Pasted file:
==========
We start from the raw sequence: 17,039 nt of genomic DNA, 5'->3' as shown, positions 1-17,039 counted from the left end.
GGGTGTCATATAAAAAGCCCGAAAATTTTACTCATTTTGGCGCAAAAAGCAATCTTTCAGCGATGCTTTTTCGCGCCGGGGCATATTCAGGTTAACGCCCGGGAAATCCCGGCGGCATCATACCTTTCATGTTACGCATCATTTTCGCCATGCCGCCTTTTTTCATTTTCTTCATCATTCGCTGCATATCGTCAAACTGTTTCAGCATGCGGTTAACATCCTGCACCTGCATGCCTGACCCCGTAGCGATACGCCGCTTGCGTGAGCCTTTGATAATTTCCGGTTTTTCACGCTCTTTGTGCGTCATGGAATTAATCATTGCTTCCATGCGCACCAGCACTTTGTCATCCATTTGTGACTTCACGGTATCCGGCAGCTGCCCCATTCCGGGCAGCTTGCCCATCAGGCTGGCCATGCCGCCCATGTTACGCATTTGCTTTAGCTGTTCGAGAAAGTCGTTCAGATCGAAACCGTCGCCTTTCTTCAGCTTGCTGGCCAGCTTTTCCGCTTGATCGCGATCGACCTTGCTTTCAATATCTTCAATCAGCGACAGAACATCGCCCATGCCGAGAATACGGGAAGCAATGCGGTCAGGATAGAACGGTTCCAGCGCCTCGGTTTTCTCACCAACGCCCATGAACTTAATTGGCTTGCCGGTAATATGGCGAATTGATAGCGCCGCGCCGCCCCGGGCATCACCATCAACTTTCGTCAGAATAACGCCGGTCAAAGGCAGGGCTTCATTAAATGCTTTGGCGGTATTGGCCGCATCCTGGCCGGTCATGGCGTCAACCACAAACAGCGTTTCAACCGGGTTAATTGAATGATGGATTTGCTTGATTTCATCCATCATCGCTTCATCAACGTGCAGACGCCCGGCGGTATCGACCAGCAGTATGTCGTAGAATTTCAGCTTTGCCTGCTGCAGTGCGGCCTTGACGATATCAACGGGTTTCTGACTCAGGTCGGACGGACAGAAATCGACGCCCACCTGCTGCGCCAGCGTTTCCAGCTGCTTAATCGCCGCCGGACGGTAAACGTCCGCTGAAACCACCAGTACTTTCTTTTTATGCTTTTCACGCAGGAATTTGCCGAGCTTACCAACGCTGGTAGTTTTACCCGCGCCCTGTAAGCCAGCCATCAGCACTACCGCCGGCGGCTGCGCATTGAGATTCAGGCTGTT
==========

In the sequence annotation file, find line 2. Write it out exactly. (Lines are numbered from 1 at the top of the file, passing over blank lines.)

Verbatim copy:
GGGTGTCATATAAAAAGCCCGAAAATTTTACTCATTTTGGCGCAAAAAGCAATCTTTCAGCGATGCTTTTTCGCGCCGGGGCATATTCAGGTTAACGCCCGGGAAATCCCGGCGGCATCATACCTTTCATGTTACGCATCATTTTCGCCATGCCGCCTTTTTTCATTTTCTTCATCATTCGCTGCATATCGTCAAACTGTTTCAGCATGCGGTTAACATCCTGCACCTGCATGCCTGACCCCGTAGCGATACGCCGCTTGCGTGAGCCTTTGATAATTTCCGGTTTTTCACGCTCTTTGTGCGTCATGGAATTAATCATTGCTTCCATGCGCACCAGCACTTTGTCATCCATTTGTGACTTCACGGTATCCGGCAGCTGCCCCATTCCGGGCAGCTTGCCCATCAGGCTGGCCATGCCGCCCATGTTACGCATTTGCTTTAGCTGTTCGAGAAAGTCGTTCAGATCGAAACCGTCGCCTTTCTTCAGCTTGCTGGCCAGCTTTTCCGCTTGATCGCGATCGACCTTGCTTTCAATATCTTCAATCAGCGACAGAACATCGCCCATGCCGAGAATACGGGAAGCAATGCGGTCAGGATAGAACGGTTCCAGCGCCTCGGTTTTCTCACCAACGCCCATGAACTTAATTGGCTTGCCGGTAATATGGCGAATTGATAGCGCCGCGCCGCCCCGGGCATCACCATCAACTTTCGTCAGAATAACGCCGGTCAAAGGCAGGGCTTCATTAAATGCTTTGGCGGTATTGGCCGCATCCTGGCCGGTCATGGCGTCAACCACAAACAGCGTTTCAACCGGGTTAATTGAATGATGGATTTGCTTGATTTCATCCATCATCGCTTCATCAACGTGCAGACGCCCGGCGGTATCGACCAGCAGTATGTCGTAGAATTTCAGCTTTGCCTGCTGCAGTGCGGCCTTGACGATATCAACGGGTTTCTGACTCAGGTCGGACGGACAGAAATCGACGCCCACCTGCTGCGCCAGCGTTTCCAGCTGCTTAATCGCCGCCGGACGGTAAACGTCCGCTGAAACCACCAGTACTTTCTTTTTATGCTTTTCACGCAGGAATTTGCCGAGCTTACCAACGCTGGTAGTTTTACCCGCGCCCTGTAAGCCAGCCATCAGCACTACCGCCGGCGGCTGCGCATTGAGATTCAGGCTGTT